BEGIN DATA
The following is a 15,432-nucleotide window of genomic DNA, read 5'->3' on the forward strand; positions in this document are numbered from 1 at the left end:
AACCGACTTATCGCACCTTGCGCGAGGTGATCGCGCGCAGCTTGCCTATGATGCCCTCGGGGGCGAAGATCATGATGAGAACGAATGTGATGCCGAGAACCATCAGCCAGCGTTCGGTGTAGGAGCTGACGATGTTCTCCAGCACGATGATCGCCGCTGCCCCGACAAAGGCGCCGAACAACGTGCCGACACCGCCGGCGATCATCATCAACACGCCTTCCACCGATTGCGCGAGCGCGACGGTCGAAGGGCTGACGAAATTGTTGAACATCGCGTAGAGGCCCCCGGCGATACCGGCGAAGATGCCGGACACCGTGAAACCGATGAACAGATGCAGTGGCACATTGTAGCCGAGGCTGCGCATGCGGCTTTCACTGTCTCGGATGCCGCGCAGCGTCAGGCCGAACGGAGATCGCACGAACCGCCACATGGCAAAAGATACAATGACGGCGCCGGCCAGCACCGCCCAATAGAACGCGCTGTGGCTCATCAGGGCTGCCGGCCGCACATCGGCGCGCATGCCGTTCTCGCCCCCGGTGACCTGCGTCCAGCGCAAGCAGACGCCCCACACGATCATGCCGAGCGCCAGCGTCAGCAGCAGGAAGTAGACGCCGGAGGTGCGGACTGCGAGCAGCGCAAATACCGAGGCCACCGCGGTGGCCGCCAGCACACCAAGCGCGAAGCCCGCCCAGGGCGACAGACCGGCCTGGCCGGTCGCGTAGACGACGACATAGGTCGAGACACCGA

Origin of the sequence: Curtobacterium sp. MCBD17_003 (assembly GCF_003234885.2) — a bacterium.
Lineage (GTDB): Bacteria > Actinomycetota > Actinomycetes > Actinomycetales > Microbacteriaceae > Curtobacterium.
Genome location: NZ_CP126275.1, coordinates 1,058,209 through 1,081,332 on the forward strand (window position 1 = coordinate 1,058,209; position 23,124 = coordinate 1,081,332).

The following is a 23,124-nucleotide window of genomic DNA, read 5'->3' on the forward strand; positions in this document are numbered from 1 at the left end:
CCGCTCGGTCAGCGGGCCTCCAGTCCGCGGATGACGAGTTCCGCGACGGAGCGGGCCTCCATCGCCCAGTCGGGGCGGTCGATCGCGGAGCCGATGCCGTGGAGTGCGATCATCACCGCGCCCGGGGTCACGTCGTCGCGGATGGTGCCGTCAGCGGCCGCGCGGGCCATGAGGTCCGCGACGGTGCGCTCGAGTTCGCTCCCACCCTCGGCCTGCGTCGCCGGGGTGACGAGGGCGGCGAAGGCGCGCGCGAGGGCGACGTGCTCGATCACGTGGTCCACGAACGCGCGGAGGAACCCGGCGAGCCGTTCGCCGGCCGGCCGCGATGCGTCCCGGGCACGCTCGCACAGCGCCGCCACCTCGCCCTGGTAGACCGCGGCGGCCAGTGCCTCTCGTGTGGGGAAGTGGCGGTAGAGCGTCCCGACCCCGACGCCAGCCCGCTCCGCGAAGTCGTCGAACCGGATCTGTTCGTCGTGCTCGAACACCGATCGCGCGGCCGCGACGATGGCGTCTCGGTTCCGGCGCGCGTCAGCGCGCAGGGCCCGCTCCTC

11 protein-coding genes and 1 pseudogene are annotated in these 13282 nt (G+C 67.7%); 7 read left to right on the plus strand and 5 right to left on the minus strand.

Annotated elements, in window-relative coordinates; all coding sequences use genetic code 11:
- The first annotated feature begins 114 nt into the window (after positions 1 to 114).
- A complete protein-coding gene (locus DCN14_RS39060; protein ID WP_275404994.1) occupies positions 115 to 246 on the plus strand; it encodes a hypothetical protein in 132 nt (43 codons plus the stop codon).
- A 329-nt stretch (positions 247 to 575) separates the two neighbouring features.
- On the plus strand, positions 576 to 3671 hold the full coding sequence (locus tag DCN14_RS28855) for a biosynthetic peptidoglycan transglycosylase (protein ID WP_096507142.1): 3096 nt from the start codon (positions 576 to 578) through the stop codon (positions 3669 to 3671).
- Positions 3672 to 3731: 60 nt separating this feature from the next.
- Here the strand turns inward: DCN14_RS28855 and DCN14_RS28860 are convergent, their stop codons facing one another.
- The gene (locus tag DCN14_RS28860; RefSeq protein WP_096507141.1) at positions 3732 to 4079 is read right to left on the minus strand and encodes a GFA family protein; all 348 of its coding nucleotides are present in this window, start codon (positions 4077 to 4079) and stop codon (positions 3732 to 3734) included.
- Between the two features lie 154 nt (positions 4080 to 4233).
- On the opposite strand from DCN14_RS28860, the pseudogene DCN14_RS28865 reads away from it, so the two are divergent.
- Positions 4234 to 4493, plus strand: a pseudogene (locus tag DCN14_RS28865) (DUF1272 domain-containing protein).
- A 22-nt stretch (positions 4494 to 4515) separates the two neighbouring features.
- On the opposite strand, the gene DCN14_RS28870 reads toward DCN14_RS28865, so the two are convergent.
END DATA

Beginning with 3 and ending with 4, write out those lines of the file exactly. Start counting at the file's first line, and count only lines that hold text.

Origin of the sequence: Curtobacterium sp. MCBD17_003 (assembly GCF_003234885.2) — a bacterium.
Lineage (GTDB): Bacteria > Actinomycetota > Actinomycetes > Actinomycetales > Microbacteriaceae > Curtobacterium.